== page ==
HARKERS ISLAND — Authorities are on the hunt for two county highway historical markers that may have been missing since Hurricane Florence last September.
The two markers were located near Shell Point on Harkers Island and commemorate Cape Lookout National Seashore and Fort Hancock. They are part of the N.C. Highway Historical Marker Program, which has installed more than 1,600 of the silver-and-black signs along roadways highlighting historically significant places and events throughout the state, including one in honor of Capt. Michael J. Smith that was unveiled Friday in Beaufort.
N.C. Highway Historical Marker Program Administrator Ansley Herring Wegner said the department isn’t sure exactly how long the markers have been missing, but she suspects they were blown off their posts during Hurricane Florence. A worker with the N.C. Department of Transportation, which helps install and maintain the markers, discovered they were missing last week when he checked on several of the markers throughout the area.
“We’d love for these to show up somewhere,” Ms. Wegner said Thursday.
The Carteret County Sheriff’s Office has joined in the search for the missing markers. According to an incident report filed this week, the metal poles the signs sit atop are still in the ground with cut marks visible on top of the pole. Several U.S. Park Service employees who work nearby think the signs likely blew away during Florence, but the sheriff’s office is still working to conclude definitively whether they were stolen or damaged in the storm.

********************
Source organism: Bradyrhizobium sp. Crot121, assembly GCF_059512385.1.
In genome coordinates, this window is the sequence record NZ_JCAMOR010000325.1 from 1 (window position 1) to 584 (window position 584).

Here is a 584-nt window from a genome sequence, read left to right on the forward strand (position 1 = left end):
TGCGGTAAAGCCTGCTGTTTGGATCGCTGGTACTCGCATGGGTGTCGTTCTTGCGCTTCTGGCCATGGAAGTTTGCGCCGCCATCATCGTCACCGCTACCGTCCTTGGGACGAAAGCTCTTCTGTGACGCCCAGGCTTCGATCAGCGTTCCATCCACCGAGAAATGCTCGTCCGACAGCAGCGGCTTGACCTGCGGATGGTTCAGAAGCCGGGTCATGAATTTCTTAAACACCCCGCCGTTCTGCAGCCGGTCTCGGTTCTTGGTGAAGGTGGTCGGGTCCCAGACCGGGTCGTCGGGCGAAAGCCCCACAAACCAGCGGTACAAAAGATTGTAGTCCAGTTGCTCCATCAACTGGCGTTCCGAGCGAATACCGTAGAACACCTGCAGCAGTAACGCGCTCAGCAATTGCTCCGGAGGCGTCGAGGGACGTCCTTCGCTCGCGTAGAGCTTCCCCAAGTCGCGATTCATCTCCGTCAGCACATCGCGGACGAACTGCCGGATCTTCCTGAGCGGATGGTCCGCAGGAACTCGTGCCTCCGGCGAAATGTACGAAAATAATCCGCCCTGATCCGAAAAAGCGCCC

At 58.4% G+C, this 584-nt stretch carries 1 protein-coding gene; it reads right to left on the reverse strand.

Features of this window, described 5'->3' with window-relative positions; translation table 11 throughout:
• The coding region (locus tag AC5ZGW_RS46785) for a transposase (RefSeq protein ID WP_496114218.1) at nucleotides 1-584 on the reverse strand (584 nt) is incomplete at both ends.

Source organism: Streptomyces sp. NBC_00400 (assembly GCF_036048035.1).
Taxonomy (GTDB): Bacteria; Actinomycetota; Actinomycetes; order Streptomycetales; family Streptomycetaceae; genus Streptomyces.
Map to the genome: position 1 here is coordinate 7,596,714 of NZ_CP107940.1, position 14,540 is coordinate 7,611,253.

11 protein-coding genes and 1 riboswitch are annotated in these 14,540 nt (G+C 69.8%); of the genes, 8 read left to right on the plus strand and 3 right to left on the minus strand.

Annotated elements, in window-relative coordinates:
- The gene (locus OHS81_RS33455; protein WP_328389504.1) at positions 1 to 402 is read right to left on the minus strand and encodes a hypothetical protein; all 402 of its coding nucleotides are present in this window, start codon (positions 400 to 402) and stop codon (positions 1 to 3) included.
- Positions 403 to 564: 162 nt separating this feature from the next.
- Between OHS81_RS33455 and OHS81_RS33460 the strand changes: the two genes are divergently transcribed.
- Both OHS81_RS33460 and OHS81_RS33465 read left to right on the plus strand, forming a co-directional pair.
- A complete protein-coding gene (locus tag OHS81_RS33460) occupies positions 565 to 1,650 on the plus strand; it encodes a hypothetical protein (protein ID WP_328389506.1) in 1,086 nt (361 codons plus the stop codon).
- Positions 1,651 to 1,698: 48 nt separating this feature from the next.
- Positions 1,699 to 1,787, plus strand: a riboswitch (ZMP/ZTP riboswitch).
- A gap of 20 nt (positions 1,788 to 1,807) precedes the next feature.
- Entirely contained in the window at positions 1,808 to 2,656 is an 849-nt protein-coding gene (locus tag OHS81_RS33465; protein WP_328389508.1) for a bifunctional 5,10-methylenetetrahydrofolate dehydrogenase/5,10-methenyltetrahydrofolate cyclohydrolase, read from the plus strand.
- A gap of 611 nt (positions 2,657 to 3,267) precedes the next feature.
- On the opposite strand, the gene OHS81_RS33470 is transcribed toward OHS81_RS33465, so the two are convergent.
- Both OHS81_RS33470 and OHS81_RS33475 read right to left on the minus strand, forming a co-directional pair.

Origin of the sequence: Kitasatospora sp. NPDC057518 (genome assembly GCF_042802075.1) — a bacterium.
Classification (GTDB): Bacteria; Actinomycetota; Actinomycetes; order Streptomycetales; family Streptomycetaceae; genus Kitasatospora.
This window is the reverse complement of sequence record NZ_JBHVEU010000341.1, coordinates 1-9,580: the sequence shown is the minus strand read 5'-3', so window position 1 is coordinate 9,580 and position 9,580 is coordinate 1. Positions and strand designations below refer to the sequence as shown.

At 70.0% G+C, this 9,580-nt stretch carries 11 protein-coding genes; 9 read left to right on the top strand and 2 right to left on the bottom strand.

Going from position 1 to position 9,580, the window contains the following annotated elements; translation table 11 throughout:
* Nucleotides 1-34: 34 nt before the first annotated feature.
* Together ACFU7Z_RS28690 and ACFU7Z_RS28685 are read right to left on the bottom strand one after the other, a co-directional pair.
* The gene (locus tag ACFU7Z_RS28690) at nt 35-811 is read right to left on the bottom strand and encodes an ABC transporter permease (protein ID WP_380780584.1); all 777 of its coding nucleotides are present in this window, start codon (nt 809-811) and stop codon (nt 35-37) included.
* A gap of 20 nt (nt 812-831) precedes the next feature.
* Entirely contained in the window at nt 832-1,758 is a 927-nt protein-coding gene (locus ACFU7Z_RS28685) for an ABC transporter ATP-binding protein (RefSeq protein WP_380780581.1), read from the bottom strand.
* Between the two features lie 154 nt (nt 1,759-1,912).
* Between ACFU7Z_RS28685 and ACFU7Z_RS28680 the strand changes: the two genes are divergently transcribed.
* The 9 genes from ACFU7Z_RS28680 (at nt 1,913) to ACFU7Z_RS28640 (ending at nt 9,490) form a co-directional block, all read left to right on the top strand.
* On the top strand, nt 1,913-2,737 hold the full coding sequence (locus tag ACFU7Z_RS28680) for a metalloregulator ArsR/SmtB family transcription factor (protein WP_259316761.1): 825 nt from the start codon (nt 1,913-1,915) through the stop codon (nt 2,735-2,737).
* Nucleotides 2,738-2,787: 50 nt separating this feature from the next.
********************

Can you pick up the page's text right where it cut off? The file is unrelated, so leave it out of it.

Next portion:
Three other markers throughout the state are also missing, including one in James City, which is missing the sign and the pole for no apparent reason. Another missing marker in Asheville was possibly taken out in a wreck and one elsewhere in Buncombe County may have also been a victim of Hurricane Florence.
Ms. Wegner said it is not uncommon for markers to go missing, whether by natural causes or vandalism. Sometimes, they get blown over and people pick them up without realizing their significance, and the markers have turned up everywhere from storage sheds to pawn shops to bars.
“The trouble with them is they go missing and we have no idea where they could be, they’re just floating somewhere out there,” she said. “…You never really know where one will show up.”
Brand new markers cost $1,790, and it costs $880 to repair a broken one. The department has an annual budget of $60,000 to buy new markers or replace and maintain existing ones, so having many missing at once is concerning, Ms. Wegner said.
Even if the signs are broken beyond repair, Ms. Wegner prefers to know the whereabouts of all the markers throughout the state and she encourages anyone with information on the missing markers to contact the sheriff’s office or the N.C. Highway Historical Marker Program.
Although the circumstances are unfortunate, Ms. Wegner it is a good opportunity to educate the public on the highway marker program. Since there are so many throughout the state, it is often up to members of the public to alert her of missing or damaged markers.
“It’s good to have eyes on the ground keeping track of them, because we can’t do it by ourselves,” she said.
According to The Associated Press, the N.C. Highway Historic Marker Program began in 1936, when the first marker was placed in Granville County in honor of John Penn, who signed the U.S. Declaration of Independence. Members of the public can propose a new marker, which are considered twice a year by a committee of 10 history professors.
Anyone with information regarding the whereabouts of the missing historical markers is encouraged to contact the CCSO or Ms. Wegner.
The AP contributed to this report.
Contact Elise Clouser at firstname.lastname@example.org; by phone at 252-726-7081 ext. 229; or follow on Twitter @eliseccnt.